College students and free speech
It is understandable that some people might be uncomfortable reading a book about sexual orientation, gender identity and death.
And it stands to reason that no single book chosen for freshmen at the College of Charleston to read will appeal to every student. Or their parents.
But the to-do over “Fun Home” is overblown, and efforts to ban the book could undermine academic independence and even the basic right to free speech.
Each year, a College of Charleston committee of faculty, administrators, staff and students chooses a book, which freshmen are given to read before the start of school. Recommendations come from the public as well as the college community.
This year, “Fun Home” by Alison Bechdel was selected, as it has been at many other colleges around the country. She has been engaged to speak at the College in October.
The College of Charleston might have expected some push-back because of its comic book format. But it is the content that upsets the conservative Palmetto Family organization. Oran Smith, president and chief operating officer, called it “very close to pornography.”
That’s what the blue-stocking critics of previous eras said about books by D.H. Lawrence, James Joyce, J.D. Salinger and many others.
In the memoir, Ms. Bechdel chronicles her childhood and youth in rural America, including recognizing that she was a lesbian and her father was hiding his homosexuality.
“Fun Home” spent two weeks on The New York Times Best Seller list. It was praised for its graphic novel form: a memoir expressed in comics. Several publications named it one of the best books of 2006.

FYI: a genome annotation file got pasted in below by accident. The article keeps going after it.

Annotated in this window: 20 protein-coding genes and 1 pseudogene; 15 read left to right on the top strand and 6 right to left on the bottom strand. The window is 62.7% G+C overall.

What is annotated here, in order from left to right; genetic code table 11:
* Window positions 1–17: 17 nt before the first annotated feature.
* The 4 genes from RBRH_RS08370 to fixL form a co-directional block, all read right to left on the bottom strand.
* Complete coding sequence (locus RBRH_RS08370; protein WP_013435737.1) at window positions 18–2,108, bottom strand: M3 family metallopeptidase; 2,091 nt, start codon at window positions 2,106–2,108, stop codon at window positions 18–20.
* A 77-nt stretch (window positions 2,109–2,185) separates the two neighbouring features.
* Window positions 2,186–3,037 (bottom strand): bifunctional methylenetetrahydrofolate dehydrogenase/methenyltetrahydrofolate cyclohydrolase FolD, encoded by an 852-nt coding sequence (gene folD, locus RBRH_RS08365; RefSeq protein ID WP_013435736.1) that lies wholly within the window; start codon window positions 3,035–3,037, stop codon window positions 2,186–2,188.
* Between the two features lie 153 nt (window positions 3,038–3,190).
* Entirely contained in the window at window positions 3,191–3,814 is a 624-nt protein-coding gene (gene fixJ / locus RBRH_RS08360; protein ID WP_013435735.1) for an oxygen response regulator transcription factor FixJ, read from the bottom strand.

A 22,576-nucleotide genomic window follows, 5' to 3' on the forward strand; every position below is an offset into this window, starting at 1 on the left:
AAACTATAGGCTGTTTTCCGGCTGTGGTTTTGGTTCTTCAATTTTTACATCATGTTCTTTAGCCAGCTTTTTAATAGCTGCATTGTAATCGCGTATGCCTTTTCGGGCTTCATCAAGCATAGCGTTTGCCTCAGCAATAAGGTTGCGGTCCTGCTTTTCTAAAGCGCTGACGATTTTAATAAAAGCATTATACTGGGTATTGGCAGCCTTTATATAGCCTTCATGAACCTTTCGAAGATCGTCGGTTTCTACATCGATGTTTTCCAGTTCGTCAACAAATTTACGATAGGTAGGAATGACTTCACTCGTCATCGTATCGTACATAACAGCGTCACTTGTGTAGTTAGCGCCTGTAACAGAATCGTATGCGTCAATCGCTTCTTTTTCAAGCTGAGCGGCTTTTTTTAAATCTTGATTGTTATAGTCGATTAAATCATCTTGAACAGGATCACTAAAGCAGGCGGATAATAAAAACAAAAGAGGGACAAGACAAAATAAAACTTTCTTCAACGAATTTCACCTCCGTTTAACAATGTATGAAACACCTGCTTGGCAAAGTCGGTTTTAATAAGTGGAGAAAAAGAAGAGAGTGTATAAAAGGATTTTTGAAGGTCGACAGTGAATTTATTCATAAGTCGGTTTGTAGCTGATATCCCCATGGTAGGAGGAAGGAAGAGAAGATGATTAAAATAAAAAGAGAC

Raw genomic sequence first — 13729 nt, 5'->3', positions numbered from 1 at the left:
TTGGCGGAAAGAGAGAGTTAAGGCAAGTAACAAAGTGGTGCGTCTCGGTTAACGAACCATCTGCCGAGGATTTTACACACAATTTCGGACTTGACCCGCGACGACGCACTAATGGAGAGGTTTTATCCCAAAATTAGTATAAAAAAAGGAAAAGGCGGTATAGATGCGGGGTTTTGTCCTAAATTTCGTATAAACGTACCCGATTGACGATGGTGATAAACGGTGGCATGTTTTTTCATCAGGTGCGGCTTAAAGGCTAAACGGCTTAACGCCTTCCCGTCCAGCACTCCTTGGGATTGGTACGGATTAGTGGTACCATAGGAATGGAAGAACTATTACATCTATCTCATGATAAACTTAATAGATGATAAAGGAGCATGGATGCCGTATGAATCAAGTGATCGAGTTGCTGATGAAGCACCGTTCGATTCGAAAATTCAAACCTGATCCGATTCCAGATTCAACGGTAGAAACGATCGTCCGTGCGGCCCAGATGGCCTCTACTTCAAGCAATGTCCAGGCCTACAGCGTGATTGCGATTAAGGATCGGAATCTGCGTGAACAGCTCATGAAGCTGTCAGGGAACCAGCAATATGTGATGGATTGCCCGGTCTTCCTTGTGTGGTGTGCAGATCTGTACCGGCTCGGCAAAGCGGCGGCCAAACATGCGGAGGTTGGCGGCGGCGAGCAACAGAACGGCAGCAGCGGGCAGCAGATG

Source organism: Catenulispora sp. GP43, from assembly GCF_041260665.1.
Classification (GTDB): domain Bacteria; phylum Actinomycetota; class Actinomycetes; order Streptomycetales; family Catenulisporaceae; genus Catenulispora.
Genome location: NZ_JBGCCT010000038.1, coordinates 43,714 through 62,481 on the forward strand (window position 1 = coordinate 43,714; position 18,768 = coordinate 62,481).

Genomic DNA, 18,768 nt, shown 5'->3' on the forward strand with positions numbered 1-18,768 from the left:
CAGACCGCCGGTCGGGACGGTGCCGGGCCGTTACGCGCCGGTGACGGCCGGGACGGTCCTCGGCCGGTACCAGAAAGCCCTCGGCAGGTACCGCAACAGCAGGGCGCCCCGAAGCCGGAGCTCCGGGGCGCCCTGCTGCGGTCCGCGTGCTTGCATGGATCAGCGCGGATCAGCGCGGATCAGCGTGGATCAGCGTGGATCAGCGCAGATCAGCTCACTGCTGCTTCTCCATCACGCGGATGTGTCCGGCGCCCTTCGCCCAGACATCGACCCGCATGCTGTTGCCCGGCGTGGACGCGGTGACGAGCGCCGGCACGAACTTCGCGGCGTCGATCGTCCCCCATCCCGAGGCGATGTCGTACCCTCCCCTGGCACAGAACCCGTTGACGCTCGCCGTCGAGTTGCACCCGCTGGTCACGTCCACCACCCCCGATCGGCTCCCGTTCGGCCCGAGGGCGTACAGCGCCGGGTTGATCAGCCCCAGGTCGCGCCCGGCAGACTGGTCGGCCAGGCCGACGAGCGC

College Associate Provost Lynne Ford said the book addresses issues that freshmen are facing, including “Who am I and how do I fit in?”
But even if the book weren’t acclaimed for its literary value, and didn’t have themes that might be of interest to students, the threat of censorship is chilling.
If a public school teacher chose “Fun Home” for students, parents could reasonably object to it as age inappropriate.
But college students are of an age to be considered adults, or at least heading in that direction. They should be expected to encounter a wide spectrum of thought and behavior during their college years, just as they will in the working world.
Professionals at the college work with those students, study a variety of publications and ought to have an idea what might benefit them.
Oran Smith hasn’t decided what action his group might take concerning the C of C. At least he concedes that the book shouldn’t be banned in America.
Mr. Smith and Palmetto Family are clearly not alone in their distaste for Ms. Bechdel’s book. A public library in Missouri removed the graphic novel from its shelves for five months after local residents objected to its contents. Eventually, it was returned to the shelves.
Literary censorship is generally a bad idea in a nation built on free speech.
And making a big deal about a book’s supposedly prurient content virtually guarantees a higher level of readership than it would otherwise expect.